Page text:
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In contrast, consider the SAINT-1 trial[4] of a free radical–trapping agent versus placebo in about 1700 patients with acute ischemic stroke. The primary endpoint was the modified Rankin score (mRS) for disability at 90 days. If you look at the overall distribution, there was some evidence of benefit. The P value is .038 by the Cochran-Mantel-Haenszel test, suggesting that there was about a 20% odds ratio (OR) of improvement in disability scores. This, in and of itself, with a P value just barely < .05, was not enough for regulatory approval. The regulators said, "We need more data; do a larger trial."

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They ran the almost identical SAINT-2 trial[5] in 3306 patients with acute ischemic stroke, using a very similar endpoint. The P value was .33, a negative trial. The conclusion was that this new agent was ineffective for acute ischemic stroke. The regulators were right in saying that there was just not enough evidence and they needed more.

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The second question—and this is very important—is whether the magnitude of the treatment benefit is clinically relevant. The more patients you study, the more likely you might demonstrate a clinical benefit if one exists. If it is a very small clinical benefit, then it may not be worth the cost or potential complications. In this case, it is helpful to consider the absolute treatment effects as well as the relative treatment effects—for example, the number needed to treat (NNT) analysis.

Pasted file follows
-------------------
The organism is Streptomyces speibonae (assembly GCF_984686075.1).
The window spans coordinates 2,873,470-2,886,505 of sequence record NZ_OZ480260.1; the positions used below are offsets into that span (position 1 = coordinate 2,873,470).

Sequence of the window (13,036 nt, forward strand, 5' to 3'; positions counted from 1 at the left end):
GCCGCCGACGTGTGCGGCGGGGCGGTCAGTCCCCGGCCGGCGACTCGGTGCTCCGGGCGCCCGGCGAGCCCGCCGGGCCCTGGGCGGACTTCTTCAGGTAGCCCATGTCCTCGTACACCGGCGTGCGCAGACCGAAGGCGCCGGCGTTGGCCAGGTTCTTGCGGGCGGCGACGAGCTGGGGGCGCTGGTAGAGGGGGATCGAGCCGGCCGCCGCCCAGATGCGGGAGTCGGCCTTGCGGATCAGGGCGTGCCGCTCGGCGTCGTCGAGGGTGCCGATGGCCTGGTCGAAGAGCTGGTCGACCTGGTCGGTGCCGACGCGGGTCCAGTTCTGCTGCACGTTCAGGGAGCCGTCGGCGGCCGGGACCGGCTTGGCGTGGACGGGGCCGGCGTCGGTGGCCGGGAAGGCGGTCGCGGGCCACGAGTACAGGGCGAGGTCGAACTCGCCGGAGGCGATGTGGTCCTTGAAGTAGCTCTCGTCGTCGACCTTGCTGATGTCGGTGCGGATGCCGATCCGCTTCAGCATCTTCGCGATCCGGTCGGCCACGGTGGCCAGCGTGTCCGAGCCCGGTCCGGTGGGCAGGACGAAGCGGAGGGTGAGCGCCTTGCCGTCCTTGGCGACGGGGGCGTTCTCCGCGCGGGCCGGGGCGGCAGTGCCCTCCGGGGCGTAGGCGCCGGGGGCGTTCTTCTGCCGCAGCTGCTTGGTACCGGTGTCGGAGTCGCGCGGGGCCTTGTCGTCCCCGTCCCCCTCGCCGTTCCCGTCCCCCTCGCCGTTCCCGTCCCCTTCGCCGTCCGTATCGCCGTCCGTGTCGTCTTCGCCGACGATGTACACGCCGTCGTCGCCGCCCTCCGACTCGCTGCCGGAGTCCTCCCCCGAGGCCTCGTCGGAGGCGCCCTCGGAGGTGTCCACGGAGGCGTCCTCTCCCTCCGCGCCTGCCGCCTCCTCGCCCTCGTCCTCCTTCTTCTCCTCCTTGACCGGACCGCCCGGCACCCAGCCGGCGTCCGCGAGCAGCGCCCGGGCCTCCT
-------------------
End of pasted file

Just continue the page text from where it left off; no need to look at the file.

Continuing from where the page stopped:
The now classic example is IMPROVE-IT,[6] ezetimibe versus placebo in nearly 18,000 patients with acute coronary syndrome (ACS), all of whom were treated with simvastatin. The primary endpoint of CV death, myocardial infarction (MI), unstable angina, revascularization, or stroke was reduced by adding ezetimibe to simvastatin. It was a 6% reduction, the P value was .02, and it took 7 years for this trial to become positive. Over that 7-year period, there was a 2% absolute difference in event rates (about 0.3% per year). It was fair to ask whether the benefit of ezetimibe is large enough to warrant its cost and potential complications. A US Food and Drug Administration (FDA) advisory panel voted no.

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The third question is whether the primary outcome is clinically important. There are several ways to look at this. First, consider the issue of surrogate endpoints. To make trials smaller, we often use surrogate endpoints that are not clinical endpoints but other mechanistic or biochemical measures that often correlate with an improved clinical outcome. For example, hemoglobin A1c is a measure of diabetic control. The ACCORD trial[7] was a study of intensive versus standard glucose-lowering therapy in more than 10,000 patients with type 2 diabetes. The intensive therapy markedly reduced hemoglobin A1c levels. There was no doubt about this with a P value < .0001.